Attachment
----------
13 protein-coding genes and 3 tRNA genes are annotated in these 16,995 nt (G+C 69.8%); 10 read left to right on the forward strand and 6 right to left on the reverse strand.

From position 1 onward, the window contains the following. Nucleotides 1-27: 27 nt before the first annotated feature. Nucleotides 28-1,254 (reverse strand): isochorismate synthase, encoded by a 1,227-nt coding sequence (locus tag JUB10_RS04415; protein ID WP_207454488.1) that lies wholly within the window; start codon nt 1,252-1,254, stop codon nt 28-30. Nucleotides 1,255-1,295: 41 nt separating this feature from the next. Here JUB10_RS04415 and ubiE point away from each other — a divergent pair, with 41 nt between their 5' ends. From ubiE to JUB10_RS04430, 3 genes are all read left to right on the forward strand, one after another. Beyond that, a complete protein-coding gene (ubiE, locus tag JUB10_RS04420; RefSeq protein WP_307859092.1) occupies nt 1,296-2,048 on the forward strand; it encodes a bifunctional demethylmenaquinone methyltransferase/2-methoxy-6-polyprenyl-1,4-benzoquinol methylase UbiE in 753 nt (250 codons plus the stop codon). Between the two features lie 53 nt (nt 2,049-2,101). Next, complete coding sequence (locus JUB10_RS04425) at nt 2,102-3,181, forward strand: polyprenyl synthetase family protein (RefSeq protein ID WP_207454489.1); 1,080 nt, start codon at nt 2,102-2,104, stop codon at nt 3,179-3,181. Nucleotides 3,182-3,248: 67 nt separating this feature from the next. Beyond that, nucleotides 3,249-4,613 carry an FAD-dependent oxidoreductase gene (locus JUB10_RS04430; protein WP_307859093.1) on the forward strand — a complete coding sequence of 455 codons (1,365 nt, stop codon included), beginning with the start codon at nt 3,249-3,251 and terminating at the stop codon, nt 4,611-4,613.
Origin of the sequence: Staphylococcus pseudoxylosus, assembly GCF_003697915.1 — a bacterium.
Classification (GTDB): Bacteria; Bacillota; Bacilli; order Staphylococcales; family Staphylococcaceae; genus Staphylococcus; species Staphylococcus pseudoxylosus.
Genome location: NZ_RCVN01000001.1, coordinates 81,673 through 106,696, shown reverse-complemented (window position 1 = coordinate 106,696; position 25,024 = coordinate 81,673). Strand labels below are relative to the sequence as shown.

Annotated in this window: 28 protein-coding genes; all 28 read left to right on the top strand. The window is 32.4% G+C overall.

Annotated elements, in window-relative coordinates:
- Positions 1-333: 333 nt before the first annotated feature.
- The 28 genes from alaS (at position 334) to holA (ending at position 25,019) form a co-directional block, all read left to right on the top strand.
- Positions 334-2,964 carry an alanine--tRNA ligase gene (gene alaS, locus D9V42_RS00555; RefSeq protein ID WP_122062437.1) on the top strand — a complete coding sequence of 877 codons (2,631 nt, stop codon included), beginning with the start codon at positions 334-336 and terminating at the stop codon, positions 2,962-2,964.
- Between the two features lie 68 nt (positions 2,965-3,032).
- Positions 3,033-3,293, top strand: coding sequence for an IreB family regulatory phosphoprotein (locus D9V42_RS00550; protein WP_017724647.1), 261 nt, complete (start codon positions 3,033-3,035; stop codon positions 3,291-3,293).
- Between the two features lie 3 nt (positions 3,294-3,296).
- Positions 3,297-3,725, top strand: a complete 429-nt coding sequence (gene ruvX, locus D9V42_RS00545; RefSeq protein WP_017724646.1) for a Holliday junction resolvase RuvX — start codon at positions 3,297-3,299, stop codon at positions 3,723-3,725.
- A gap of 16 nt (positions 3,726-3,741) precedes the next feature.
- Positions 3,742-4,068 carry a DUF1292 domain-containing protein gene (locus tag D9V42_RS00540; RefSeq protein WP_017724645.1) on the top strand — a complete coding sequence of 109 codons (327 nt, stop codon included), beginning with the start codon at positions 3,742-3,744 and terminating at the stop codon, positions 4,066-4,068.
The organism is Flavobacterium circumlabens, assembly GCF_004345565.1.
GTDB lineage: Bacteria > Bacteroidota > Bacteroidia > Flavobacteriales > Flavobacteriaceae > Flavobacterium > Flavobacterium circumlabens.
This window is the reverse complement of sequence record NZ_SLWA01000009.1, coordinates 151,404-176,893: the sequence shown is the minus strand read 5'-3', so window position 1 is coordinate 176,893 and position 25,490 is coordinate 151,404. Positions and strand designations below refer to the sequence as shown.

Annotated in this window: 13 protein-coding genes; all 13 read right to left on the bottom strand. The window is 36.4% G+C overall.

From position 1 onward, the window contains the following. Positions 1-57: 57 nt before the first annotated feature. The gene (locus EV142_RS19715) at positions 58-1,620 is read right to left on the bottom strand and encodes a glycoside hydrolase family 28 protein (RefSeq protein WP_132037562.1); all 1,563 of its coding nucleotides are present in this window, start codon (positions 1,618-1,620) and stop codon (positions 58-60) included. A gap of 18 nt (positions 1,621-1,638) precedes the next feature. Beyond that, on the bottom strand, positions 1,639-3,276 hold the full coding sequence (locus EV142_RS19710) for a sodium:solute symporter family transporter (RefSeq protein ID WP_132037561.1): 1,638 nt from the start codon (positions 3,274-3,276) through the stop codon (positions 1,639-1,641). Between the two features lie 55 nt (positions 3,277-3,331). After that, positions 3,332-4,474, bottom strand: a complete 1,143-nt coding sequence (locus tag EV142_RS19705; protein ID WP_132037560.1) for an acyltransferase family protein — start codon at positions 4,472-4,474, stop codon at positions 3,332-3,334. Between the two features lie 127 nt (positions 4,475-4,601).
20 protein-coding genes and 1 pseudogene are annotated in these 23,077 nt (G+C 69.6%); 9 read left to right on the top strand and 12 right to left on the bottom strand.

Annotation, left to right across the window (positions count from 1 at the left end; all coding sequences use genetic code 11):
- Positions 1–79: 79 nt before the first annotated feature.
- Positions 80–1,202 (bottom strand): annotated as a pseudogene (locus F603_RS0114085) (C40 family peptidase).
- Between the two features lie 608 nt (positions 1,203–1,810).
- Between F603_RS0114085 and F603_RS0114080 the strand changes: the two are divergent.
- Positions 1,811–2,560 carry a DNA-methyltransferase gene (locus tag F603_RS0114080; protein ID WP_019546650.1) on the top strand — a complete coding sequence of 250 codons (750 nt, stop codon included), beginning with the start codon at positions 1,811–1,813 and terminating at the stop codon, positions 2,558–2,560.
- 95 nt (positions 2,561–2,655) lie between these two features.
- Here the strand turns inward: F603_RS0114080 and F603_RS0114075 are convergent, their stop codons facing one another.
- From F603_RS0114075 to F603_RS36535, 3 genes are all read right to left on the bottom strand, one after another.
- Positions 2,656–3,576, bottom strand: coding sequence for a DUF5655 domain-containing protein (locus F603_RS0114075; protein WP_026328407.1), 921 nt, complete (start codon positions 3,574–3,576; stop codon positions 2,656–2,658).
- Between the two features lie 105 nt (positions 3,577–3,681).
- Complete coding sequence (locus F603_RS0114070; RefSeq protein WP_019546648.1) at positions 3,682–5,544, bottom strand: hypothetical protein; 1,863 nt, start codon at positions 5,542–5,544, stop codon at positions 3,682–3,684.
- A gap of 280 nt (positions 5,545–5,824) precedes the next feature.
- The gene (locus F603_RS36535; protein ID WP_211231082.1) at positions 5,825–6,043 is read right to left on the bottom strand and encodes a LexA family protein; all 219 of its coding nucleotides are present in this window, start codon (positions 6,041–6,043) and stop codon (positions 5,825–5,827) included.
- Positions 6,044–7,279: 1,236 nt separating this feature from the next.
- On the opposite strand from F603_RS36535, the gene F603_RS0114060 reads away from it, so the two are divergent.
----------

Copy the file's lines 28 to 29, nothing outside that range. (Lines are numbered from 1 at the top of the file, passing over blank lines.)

- Positions 1,811–2,560 carry a DNA-methyltransferase gene (locus tag F603_RS0114080; protein ID WP_019546650.1) on the top strand — a complete coding sequence of 250 codons (750 nt, stop codon included), beginning with the start codon at positions 1,811–1,813 and terminating at the stop codon, positions 2,558–2,560.
- 95 nt (positions 2,561–2,655) lie between these two features.